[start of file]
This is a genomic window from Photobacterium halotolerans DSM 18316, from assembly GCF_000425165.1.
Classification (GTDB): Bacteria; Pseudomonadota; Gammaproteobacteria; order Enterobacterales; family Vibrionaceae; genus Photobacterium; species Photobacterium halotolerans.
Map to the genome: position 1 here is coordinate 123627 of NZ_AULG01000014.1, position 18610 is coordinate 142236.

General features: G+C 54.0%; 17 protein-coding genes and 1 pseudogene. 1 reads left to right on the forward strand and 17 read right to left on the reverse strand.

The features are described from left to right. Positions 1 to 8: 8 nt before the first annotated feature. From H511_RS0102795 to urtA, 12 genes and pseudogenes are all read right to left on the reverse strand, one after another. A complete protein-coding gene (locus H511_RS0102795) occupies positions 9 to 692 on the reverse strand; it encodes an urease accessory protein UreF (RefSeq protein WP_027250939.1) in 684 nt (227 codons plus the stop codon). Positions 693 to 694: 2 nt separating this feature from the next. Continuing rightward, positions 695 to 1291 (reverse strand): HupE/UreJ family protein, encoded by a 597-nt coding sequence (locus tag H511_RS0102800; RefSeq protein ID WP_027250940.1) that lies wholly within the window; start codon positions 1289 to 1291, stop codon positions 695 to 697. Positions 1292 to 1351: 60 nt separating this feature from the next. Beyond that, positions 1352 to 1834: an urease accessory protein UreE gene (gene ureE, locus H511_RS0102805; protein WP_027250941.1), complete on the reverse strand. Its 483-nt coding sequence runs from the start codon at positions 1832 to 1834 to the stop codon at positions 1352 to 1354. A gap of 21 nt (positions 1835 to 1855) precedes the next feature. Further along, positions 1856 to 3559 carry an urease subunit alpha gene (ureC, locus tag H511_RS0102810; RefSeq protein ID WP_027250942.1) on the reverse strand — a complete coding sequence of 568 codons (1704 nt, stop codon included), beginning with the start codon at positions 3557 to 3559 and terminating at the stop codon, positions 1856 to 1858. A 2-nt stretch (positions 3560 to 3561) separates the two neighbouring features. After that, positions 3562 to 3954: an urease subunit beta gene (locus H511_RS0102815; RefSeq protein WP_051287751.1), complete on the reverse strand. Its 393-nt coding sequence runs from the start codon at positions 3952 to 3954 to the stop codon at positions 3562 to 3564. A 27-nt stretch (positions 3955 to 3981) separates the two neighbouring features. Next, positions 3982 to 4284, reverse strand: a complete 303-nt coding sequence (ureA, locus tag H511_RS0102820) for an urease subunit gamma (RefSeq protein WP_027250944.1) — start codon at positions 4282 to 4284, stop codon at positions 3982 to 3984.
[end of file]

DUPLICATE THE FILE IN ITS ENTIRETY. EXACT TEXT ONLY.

This is a genomic window from Photobacterium halotolerans DSM 18316, from assembly GCF_000425165.1.
Classification (GTDB): Bacteria; Pseudomonadota; Gammaproteobacteria; order Enterobacterales; family Vibrionaceae; genus Photobacterium; species Photobacterium halotolerans.
Map to the genome: position 1 here is coordinate 123627 of NZ_AULG01000014.1, position 18610 is coordinate 142236.

General features: G+C 54.0%; 17 protein-coding genes and 1 pseudogene. 1 reads left to right on the forward strand and 17 read right to left on the reverse strand.

The features are described from left to right. Positions 1 to 8: 8 nt before the first annotated feature. From H511_RS0102795 to urtA, 12 genes and pseudogenes are all read right to left on the reverse strand, one after another. A complete protein-coding gene (locus H511_RS0102795) occupies positions 9 to 692 on the reverse strand; it encodes an urease accessory protein UreF (RefSeq protein WP_027250939.1) in 684 nt (227 codons plus the stop codon). Positions 693 to 694: 2 nt separating this feature from the next. Continuing rightward, positions 695 to 1291 (reverse strand): HupE/UreJ family protein, encoded by a 597-nt coding sequence (locus tag H511_RS0102800; RefSeq protein ID WP_027250940.1) that lies wholly within the window; start codon positions 1289 to 1291, stop codon positions 695 to 697. Positions 1292 to 1351: 60 nt separating this feature from the next. Beyond that, positions 1352 to 1834: an urease accessory protein UreE gene (gene ureE, locus H511_RS0102805; protein WP_027250941.1), complete on the reverse strand. Its 483-nt coding sequence runs from the start codon at positions 1832 to 1834 to the stop codon at positions 1352 to 1354. A gap of 21 nt (positions 1835 to 1855) precedes the next feature. Further along, positions 1856 to 3559 carry an urease subunit alpha gene (ureC, locus tag H511_RS0102810; RefSeq protein ID WP_027250942.1) on the reverse strand — a complete coding sequence of 568 codons (1704 nt, stop codon included), beginning with the start codon at positions 3557 to 3559 and terminating at the stop codon, positions 1856 to 1858. A 2-nt stretch (positions 3560 to 3561) separates the two neighbouring features. After that, positions 3562 to 3954: an urease subunit beta gene (locus H511_RS0102815; RefSeq protein WP_051287751.1), complete on the reverse strand. Its 393-nt coding sequence runs from the start codon at positions 3952 to 3954 to the stop codon at positions 3562 to 3564. A 27-nt stretch (positions 3955 to 3981) separates the two neighbouring features. Next, positions 3982 to 4284, reverse strand: a complete 303-nt coding sequence (ureA, locus tag H511_RS0102820) for an urease subunit gamma (RefSeq protein WP_027250944.1) — start codon at positions 4282 to 4284, stop codon at positions 3982 to 3984.